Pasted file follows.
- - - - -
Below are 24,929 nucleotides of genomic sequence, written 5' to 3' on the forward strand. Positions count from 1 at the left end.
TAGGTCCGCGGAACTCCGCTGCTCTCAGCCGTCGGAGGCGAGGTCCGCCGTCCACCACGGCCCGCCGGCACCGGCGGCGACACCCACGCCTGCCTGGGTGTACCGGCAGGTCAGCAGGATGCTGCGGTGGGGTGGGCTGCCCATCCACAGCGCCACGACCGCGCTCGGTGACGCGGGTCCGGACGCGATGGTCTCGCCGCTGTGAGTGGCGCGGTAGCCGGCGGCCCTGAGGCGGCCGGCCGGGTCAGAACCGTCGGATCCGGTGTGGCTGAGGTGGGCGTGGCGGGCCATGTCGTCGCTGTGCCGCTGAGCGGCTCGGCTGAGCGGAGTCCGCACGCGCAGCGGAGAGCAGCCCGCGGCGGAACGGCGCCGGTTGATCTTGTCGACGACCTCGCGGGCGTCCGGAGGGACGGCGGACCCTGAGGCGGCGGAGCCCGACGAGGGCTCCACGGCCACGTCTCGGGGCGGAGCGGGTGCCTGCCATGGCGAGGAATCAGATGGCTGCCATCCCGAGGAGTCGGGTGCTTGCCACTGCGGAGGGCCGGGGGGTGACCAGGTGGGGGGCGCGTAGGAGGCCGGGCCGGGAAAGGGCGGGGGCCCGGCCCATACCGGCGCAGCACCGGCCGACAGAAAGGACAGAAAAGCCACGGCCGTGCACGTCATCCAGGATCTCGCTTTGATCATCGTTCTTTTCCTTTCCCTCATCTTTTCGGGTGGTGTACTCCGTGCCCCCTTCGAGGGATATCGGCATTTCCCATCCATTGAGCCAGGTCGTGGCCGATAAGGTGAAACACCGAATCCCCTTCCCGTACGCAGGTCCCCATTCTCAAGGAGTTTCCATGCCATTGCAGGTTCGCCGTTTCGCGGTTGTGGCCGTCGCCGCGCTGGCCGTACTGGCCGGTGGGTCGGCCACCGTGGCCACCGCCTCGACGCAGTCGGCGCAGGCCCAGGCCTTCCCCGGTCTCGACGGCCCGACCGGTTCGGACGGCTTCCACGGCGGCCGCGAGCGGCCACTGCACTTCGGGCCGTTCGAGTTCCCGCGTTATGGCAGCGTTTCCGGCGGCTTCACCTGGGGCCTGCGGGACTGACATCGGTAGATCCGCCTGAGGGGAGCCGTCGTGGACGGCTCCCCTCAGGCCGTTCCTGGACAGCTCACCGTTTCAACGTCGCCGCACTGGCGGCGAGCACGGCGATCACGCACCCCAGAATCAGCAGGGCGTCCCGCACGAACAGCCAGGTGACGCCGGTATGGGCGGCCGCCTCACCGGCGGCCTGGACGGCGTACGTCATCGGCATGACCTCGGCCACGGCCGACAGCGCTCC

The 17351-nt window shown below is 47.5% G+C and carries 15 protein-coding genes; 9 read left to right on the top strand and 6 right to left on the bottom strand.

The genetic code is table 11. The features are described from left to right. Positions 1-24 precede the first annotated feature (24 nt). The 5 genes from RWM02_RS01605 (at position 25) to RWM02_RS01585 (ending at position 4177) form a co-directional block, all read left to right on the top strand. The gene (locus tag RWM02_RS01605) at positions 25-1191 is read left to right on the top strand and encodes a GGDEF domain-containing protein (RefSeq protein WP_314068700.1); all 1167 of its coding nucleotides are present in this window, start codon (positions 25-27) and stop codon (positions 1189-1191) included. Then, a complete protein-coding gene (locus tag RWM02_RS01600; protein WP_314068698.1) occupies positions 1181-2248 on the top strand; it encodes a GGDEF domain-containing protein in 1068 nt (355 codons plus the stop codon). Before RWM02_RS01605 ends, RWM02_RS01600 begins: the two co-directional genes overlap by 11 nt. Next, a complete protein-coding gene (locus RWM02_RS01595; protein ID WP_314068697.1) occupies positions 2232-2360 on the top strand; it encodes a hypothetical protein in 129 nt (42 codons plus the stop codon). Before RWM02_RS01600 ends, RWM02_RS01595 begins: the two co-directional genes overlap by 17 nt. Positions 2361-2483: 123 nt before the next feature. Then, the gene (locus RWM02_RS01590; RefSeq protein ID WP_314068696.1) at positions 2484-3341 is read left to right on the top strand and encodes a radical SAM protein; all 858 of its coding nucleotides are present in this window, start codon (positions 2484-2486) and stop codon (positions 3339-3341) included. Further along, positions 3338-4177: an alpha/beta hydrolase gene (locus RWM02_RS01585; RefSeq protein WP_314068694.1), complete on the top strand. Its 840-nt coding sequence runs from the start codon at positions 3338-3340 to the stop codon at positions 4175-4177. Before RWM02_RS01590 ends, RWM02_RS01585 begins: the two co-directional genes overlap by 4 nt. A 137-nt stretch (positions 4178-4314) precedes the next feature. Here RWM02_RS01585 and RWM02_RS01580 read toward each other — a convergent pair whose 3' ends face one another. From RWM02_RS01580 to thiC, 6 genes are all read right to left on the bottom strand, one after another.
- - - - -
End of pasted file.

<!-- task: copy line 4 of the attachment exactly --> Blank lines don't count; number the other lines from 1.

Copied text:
The genetic code is table 11. The features are described from left to right. Positions 1-24 precede the first annotated feature (24 nt). The 5 genes from RWM02_RS01605 (at position 25) to RWM02_RS01585 (ending at position 4177) form a co-directional block, all read left to right on the top strand. The gene (locus tag RWM02_RS01605) at positions 25-1191 is read left to right on the top strand and encodes a GGDEF domain-containing protein (RefSeq protein WP_314068700.1); all 1167 of its coding nucleotides are present in this window, start codon (positions 25-27) and stop codon (positions 1189-1191) included. Then, a complete protein-coding gene (locus tag RWM02_RS01600; protein WP_314068698.1) occupies positions 1181-2248 on the top strand; it encodes a GGDEF domain-containing protein in 1068 nt (355 codons plus the stop codon). Before RWM02_RS01605 ends, RWM02_RS01600 begins: the two co-directional genes overlap by 11 nt. Next, a complete protein-coding gene (locus RWM02_RS01595; protein ID WP_314068697.1) occupies positions 2232-2360 on the top strand; it encodes a hypothetical protein in 129 nt (42 codons plus the stop codon). Before RWM02_RS01600 ends, RWM02_RS01595 begins: the two co-directional genes overlap by 17 nt. Positions 2361-2483: 123 nt before the next feature. Then, the gene (locus RWM02_RS01590; RefSeq protein ID WP_314068696.1) at positions 2484-3341 is read left to right on the top strand and encodes a radical SAM protein; all 858 of its coding nucleotides are present in this window, start codon (positions 2484-2486) and stop codon (positions 3339-3341) included. Further along, positions 3338-4177: an alpha/beta hydrolase gene (locus RWM02_RS01585; RefSeq protein WP_314068694.1), complete on the top strand. Its 840-nt coding sequence runs from the start codon at positions 3338-3340 to the stop codon at positions 4175-4177. Before RWM02_RS01590 ends, RWM02_RS01585 begins: the two co-directional genes overlap by 4 nt. A 137-nt stretch (positions 4178-4314) precedes the next feature. Here RWM02_RS01585 and RWM02_RS01580 read toward each other — a convergent pair whose 3' ends face one another. From RWM02_RS01580 to thiC, 6 genes are all read right to left on the bottom strand, one after another.